As a result of these differences, major conventional wars, fought with major weapon systems, lend themselves to prevention through arms control and other government policy measures, while other forms of warfare tend to be more intractable. The two kinds of warfare are, however, fully linked in attitudes concerning acceptable and unacceptable uses of armed force. Thus, in the following sections I look first at the risks and prevention of major war, and then at the question of how the declining tolerance for and risks of major war may help reduce the risks of other forms of warfare.
• • •
The Risks of Major War
Since current and potential future threats of major war are limited to countries with large armed forces equipped with major weapon systems, and since such forces are very costly to acquire and maintain, we can identify current and potential future sites of major war with considerable confidence.
Capabilities for major war:
Only the industrial countries with the largest GNPs—the United States, Japan, Germany, France, Britain, Italy, and, until recently, Russia—have military budgets big enough to maintain large-scale standing armed forces that are fully equipped with advanced weapon systems. Of these countries, only the United States, with military spending of about $250 billion per year, has the military transport, logistical support, and communications capability to put a large army with technologically advanced armaments in the field anywhere in the world in a few weeks.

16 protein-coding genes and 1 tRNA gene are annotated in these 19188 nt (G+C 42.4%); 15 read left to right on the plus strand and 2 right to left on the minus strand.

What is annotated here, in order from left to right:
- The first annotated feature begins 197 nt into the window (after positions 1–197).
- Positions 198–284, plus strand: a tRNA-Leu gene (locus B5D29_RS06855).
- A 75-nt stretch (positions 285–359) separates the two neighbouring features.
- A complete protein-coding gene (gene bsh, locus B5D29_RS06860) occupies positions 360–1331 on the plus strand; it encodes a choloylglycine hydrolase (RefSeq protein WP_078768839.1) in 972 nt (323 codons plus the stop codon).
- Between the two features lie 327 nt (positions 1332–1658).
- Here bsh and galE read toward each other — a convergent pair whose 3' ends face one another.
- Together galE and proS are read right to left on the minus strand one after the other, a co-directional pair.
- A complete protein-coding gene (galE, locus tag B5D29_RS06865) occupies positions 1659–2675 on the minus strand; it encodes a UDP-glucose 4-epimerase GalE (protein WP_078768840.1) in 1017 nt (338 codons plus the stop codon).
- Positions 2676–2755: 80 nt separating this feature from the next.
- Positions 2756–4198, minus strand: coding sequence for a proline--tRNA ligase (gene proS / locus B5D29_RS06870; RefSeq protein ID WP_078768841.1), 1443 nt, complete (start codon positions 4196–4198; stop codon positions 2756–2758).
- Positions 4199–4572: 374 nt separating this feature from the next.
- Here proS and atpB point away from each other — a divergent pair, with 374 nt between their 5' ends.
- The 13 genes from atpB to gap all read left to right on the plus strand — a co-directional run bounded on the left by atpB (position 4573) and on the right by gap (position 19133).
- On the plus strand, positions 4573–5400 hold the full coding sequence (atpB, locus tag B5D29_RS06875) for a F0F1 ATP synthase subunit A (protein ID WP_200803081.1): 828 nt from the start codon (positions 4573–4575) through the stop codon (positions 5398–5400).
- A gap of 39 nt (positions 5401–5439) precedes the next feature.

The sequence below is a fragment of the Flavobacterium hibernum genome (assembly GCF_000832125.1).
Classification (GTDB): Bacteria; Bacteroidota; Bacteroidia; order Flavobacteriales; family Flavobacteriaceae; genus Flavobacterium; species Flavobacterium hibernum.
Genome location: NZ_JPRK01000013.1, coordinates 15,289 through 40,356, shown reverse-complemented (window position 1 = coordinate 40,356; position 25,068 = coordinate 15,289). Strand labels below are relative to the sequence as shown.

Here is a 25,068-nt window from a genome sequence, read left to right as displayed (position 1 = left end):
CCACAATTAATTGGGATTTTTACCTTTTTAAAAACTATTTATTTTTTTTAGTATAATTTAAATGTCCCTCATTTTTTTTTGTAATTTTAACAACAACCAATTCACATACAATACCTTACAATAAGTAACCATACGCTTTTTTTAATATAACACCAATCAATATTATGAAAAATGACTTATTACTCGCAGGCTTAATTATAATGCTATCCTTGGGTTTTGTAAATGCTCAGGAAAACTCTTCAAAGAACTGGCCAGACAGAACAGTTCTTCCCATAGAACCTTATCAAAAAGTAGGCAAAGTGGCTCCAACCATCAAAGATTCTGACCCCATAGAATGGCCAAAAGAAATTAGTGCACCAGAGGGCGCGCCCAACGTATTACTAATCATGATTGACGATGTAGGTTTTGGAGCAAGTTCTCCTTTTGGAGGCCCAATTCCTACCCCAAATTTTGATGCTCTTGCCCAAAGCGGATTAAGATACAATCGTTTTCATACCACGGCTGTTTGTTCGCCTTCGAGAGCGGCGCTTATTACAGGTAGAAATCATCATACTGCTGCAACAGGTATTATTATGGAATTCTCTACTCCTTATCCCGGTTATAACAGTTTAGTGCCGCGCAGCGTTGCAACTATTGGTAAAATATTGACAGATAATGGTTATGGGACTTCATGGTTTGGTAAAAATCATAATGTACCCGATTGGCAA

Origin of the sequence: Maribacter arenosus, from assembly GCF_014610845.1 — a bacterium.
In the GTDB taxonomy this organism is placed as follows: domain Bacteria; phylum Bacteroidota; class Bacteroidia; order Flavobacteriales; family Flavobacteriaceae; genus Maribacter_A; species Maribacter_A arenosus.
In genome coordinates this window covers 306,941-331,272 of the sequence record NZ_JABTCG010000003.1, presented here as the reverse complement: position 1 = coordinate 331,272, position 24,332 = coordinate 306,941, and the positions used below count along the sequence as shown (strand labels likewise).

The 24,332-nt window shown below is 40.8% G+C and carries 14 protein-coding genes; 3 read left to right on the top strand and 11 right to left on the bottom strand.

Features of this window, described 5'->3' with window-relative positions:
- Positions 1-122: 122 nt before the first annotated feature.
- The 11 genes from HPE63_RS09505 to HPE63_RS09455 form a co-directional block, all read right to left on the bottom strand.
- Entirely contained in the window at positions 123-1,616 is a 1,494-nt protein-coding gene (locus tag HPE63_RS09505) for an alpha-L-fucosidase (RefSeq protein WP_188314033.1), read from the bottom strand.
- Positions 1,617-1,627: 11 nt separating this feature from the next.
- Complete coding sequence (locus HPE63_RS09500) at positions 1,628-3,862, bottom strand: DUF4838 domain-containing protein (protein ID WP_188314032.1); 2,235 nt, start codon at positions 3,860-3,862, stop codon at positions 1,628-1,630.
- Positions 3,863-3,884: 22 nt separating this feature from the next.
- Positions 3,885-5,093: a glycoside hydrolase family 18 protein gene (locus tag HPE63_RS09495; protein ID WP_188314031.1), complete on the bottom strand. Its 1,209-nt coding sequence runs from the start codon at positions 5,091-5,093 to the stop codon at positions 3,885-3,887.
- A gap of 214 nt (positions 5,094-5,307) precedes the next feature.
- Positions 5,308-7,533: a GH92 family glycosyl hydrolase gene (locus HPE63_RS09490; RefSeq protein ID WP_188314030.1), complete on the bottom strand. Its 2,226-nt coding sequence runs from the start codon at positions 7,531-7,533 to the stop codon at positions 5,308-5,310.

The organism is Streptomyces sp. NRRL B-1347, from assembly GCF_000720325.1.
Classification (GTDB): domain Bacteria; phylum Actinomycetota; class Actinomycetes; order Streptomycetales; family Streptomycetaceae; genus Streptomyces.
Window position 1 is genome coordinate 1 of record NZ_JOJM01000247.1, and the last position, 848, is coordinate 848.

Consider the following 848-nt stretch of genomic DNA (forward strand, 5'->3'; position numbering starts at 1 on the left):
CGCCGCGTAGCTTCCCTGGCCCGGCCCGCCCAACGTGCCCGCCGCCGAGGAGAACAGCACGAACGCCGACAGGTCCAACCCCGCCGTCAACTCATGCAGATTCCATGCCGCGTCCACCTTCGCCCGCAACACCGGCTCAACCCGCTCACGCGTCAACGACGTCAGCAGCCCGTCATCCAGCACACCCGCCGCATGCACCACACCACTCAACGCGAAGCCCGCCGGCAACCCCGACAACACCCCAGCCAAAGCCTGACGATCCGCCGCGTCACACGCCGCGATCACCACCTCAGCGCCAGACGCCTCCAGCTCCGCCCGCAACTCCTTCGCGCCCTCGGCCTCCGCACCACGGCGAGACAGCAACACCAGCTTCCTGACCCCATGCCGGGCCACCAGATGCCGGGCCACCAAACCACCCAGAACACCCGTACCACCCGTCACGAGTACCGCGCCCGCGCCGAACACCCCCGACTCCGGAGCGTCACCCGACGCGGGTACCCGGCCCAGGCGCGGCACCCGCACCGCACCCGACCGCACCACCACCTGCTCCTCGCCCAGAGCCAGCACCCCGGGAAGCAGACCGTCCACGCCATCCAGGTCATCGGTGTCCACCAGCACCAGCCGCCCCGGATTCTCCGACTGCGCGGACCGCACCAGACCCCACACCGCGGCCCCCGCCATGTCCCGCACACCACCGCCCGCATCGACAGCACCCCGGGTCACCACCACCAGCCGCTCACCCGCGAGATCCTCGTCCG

Japan, Germany, France, and Britain each spend $30-40 billion a year on the military, and Italy about $15 billion. Russia and China probably spend $40-50 billion and $15-$25 billion, respectively. South Korea and Saudi Arabia spend in the range of $12-$15 billion a year. Of this group, the countries with budgets of $30-$50 billion maintain large forces with technologically advanced equipment, which they can deploy on a large scale on or near home territory. They can also field smaller forces in other parts of the world. Countries with military spending below about $30 billion a year have smaller forces, older armaments, or both. China has large forces with armaments whose design dates from the 1950s and 1960s; South Korea has smaller forces with equipment dating in part from the 1970s; Saudi Arabia has still smaller forces, equipped with the most modern weaponry available.